I understand it can be done... I don't need to know that.

...But I don't understand the mechanism used to track and carry over the capital losses for future years...

I am entering my stock trades into the software and it is taking all of them without warning. Say, 30K in gains and 15K in losses. I am limited to deducting $3000 in losses, but I do not understand:

-Does the software want me to enter all of my losses for that year and its magic only deducts the eligible $3000?

-Am I only supposed to enter $3000 worth of losses?

-If I enter them all for the year, does the software track the remaining deductible value and enter them when I load up the previous year's taxes into the next year's filing?

-Am I supposed to track the losses myself forever?... and in future years, identify those shares?

I get a little confused, because when I start deleting bits of the 15K of losses, my tax goes up... That says to me that the number I owe, has taken into consideration the entire 15K of losses... I would think if that software was considering only the 3K deduction, it would keep my tax the same until I deleted 12K of losses?

I can't find anything anywhere about how to specifically execute this, only that "it is allowed"...

To be clear, I am entering the 2020 gains/losses now, and will be carrying over losses next year(and on)...

Anyone familiar?


3 Answers 3


Losses in 2020 fully offset gains in 2020. So if you have 30,000 in gains in 2020 and 15,000 in losses in 2020, the 15,000 in losses are fully deductible against the 30,000 in gains and you'll pay taxes on the 15,000 of net gains you realized. There will be no carryforward of losses into next year.

Carryforward of losses would come into play only if you had a net loss. So if you had 15,000 in gains and 30,000 in losses in 2020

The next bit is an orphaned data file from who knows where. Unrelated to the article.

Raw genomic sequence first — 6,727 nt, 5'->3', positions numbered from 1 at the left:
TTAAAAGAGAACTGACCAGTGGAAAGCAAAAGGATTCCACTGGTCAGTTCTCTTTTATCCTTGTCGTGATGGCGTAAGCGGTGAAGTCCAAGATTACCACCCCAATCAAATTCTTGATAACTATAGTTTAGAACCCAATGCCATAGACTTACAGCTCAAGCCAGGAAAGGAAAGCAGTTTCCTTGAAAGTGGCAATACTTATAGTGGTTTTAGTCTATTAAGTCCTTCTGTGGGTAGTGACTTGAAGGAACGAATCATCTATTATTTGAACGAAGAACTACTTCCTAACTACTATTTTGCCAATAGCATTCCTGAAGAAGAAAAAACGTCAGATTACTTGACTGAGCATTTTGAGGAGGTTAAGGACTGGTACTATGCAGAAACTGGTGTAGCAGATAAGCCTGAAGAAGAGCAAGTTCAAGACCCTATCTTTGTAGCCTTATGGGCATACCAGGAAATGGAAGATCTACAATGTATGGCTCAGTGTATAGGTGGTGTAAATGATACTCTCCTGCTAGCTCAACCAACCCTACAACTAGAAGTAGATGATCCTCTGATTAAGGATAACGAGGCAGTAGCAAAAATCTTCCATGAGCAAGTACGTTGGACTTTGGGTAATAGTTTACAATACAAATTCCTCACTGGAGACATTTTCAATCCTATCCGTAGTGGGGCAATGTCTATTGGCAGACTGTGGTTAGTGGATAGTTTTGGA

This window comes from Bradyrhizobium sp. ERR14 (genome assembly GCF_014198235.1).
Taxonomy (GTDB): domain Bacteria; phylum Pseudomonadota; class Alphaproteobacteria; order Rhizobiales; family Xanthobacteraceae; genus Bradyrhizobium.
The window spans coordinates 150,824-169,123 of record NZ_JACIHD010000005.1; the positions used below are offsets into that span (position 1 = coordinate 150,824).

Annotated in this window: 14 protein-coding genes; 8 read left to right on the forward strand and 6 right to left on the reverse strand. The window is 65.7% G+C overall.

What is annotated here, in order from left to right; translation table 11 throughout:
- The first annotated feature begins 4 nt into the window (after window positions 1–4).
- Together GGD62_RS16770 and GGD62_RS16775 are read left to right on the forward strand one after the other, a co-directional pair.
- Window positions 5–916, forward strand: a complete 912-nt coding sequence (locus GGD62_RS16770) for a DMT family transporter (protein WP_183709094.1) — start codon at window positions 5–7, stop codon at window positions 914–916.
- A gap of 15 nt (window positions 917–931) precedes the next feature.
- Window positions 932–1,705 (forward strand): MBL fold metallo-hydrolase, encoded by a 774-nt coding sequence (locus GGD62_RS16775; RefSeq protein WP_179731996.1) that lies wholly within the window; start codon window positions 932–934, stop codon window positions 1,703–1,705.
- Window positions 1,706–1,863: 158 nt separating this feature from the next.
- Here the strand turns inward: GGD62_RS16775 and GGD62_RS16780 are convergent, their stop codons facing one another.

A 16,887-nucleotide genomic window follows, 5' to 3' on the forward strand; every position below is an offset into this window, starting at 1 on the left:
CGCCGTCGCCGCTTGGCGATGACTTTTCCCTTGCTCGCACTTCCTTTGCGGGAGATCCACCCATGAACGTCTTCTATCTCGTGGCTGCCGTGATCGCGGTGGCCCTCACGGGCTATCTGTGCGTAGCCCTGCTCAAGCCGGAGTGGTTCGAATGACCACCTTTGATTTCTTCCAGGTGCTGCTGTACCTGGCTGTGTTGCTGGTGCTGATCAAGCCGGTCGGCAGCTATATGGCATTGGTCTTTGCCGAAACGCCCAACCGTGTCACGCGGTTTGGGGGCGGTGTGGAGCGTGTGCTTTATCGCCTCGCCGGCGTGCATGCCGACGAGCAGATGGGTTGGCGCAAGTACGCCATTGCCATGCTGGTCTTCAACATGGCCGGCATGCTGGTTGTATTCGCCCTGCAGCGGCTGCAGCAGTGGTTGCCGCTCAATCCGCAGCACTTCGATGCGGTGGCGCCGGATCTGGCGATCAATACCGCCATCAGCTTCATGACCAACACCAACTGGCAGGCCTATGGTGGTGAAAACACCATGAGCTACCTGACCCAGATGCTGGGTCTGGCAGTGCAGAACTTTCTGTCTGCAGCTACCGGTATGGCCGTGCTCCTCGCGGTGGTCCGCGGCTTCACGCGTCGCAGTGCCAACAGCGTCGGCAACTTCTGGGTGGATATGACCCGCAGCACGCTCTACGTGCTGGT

• 15,000 in losses fully offset all your gains so you have 0 in net gains
  • 3,000 in losses offset other earned income
  • 12,000 in losses carry forward to the next year where they can offset capital gains or up to 3,000 in earned income in those years
  • I've been ignoring the word "net"... appreciate it... That indeed solves my current concern but.... What would the answer to the question be? I wouldnt know what to do if indeed i had the $12000 carry forward as in your example... or do you think the software would behave different in that scenario?
    – WU-TANG
    Commented Mar 21, 2021 at 10:19
  • @WU-TANG - I'm sure that your tax software would handle this automatically. If you were doing it manually, you'd complete the Capital Loss Carryover Worksheet as part of filling out Schedule D. That would ask you to look at your prior year's Schedule D to see how much you were allowed to carry forward ($12,000 in this example). Commented Mar 21, 2021 at 10:30

The software should track this. I know that the software I use successfully tracks from year to year other items:

  • Education tax breaks that can only be used 4 times
  • Points on a mortgage that was refinanced.

The first thing that it does each year is ask for the previous file and ingest items from the old tax form. It pulls out names, addresses, sources of 1099s, and W-2s. This is done to streamline data entry. But it is also pulling data from the various worksheets that are to be used to track the items that extend over multiple years.

You see this when the software can compare totals to previous years. You also see this when it lists all the 1099s and all the places you donated stuff or money to the previous year. It also knows last years refund and AGI, because these can be important for some steps of the tax filing process.

If the software couldn't do these things, then one of the benefits of using software would be missing.


List the individual transactions on as many Form 8949's as you need.

You then calculate the totals on those sheets before you even bring that onto the Schedule D. So individual transaction losses and gains are already canceling each other out. That is fine.

That is to say, you don't do a totally separate form for losses and another one for gains. But you do have separate forms for different types of transactions, see boxes A-F on the Form 8949.

If you have net total loss, that gets worked out on the Schedule D. If your total investments were a loss this year, your deduction this year is limited to $3000.

The year after you take the loss, you pull the numbers from last year's tax forms and plug them into the Capital Loss Carryover Worksheet (on page D-11 of the instructions this year). That worksheet sanity-checks a few things for you, then gives you an answer that is not a surprise, and that number drops into line 6 of your Schedule D. Easy as pie.

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